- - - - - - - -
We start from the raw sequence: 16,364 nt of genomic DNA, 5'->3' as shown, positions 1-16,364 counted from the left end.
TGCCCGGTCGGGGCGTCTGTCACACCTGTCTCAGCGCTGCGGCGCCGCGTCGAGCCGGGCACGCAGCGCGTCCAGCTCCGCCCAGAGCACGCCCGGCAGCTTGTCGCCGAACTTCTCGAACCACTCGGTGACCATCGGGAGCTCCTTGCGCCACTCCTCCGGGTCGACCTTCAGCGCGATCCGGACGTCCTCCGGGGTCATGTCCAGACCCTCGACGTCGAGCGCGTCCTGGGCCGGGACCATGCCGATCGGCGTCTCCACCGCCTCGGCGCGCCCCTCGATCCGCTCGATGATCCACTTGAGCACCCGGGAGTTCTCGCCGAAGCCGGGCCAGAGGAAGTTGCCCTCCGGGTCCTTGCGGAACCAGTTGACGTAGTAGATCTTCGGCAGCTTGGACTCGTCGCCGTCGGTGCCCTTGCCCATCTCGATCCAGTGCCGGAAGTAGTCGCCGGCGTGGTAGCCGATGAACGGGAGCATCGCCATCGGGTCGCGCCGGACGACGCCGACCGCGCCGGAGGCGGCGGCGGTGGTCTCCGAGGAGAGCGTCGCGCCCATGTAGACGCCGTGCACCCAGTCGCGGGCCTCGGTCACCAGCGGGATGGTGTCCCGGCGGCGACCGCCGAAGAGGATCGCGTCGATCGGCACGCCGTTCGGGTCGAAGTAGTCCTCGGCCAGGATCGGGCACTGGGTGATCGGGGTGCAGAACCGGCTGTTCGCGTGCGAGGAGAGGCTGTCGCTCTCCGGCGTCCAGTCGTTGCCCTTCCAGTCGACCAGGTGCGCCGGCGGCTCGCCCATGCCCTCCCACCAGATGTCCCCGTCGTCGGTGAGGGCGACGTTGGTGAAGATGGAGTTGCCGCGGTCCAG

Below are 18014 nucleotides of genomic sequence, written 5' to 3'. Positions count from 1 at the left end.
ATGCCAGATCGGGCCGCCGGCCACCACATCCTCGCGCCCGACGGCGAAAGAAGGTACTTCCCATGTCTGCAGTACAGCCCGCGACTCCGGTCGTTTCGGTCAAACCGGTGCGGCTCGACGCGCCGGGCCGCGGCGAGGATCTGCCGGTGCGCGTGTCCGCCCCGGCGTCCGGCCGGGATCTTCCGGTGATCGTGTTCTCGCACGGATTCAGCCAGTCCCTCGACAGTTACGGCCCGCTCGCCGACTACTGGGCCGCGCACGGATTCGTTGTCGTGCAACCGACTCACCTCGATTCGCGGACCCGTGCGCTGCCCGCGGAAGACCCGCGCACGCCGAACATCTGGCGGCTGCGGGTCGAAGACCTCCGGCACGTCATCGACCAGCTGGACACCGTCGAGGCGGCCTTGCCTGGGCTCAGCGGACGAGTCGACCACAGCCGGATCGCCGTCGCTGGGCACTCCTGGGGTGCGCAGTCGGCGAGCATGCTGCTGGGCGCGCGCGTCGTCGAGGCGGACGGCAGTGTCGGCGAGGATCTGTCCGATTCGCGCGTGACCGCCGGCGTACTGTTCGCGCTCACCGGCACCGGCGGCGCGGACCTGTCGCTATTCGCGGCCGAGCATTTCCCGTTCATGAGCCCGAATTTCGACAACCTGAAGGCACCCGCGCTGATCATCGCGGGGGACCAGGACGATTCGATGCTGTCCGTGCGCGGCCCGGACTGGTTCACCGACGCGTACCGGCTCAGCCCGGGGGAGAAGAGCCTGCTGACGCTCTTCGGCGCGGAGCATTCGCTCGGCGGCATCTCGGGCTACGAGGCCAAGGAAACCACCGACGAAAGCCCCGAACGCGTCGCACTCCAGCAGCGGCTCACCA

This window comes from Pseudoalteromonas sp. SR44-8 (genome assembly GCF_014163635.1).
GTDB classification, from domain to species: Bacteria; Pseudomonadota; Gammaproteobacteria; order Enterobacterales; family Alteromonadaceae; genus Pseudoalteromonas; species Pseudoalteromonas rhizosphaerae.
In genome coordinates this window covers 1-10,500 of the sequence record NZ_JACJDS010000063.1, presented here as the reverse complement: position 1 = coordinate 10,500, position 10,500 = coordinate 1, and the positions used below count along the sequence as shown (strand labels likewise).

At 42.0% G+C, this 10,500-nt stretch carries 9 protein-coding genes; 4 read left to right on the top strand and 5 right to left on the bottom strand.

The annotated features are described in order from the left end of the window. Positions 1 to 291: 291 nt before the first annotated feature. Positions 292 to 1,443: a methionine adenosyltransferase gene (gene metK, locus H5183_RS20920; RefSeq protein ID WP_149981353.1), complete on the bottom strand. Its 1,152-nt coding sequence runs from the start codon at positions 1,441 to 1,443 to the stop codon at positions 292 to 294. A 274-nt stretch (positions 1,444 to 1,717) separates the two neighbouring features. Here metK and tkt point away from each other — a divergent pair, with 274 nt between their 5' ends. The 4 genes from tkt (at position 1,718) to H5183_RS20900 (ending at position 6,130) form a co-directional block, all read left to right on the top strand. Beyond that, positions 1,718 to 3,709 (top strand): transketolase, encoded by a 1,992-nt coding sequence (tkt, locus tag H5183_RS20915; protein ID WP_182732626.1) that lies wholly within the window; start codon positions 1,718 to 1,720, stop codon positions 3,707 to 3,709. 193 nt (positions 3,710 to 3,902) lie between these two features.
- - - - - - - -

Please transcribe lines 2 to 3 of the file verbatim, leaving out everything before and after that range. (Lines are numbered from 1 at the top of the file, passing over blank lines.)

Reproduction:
TGCCCGGTCGGGGCGTCTGTCACACCTGTCTCAGCGCTGCGGCGCCGCGTCGAGCCGGGCACGCAGCGCGTCCAGCTCCGCCCAGAGCACGCCCGGCAGCTTGTCGCCGAACTTCTCGAACCACTCGGTGACCATCGGGAGCTCCTTGCGCCACTCCTCCGGGTCGACCTTCAGCGCGATCCGGACGTCCTCCGGGGTCATGTCCAGACCCTCGACGTCGAGCGCGTCCTGGGCCGGGACCATGCCGATCGGCGTCTCCACCGCCTCGGCGCGCCCCTCGATCCGCTCGATGATCCACTTGAGCACCCGGGAGTTCTCGCCGAAGCCGGGCCAGAGGAAGTTGCCCTCCGGGTCCTTGCGGAACCAGTTGACGTAGTAGATCTTCGGCAGCTTGGACTCGTCGCCGTCGGTGCCCTTGCCCATCTCGATCCAGTGCCGGAAGTAGTCGCCGGCGTGGTAGCCGATGAACGGGAGCATCGCCATCGGGTCGCGCCGGACGACGCCGACCGCGCCGGAGGCGGCGGCGGTGGTCTCCGAGGAGAGCGTCGCGCCCATGTAGACGCCGTGCACCCAGTCGCGGGCCTCGGTCACCAGCGGGATGGTGTCCCGGCGGCGACCGCCGAAGAGGATCGCGTCGATCGGCACGCCGTTCGGGTCGAAGTAGTCCTCGGCCAGGATCGGGCACTGGGTGATCGGGGTGCAGAACCGGCTGTTCGCGTGCGAGGAGAGGCTGTCGCTCTCCGGCGTCCAGTCGTTGCCCTTCCAGTCGACCAGGTGCGCCGGCGGCTCGCCCATGCCCTCCCACCAGATGTCCCCGTCGTCGGTGAGGGCGACGTTGGTGAAGATGGAGTTGCCGCGGTCCAG

Below are 18014 nucleotides of genomic sequence, written 5' to 3'. Positions count from 1 at the left end.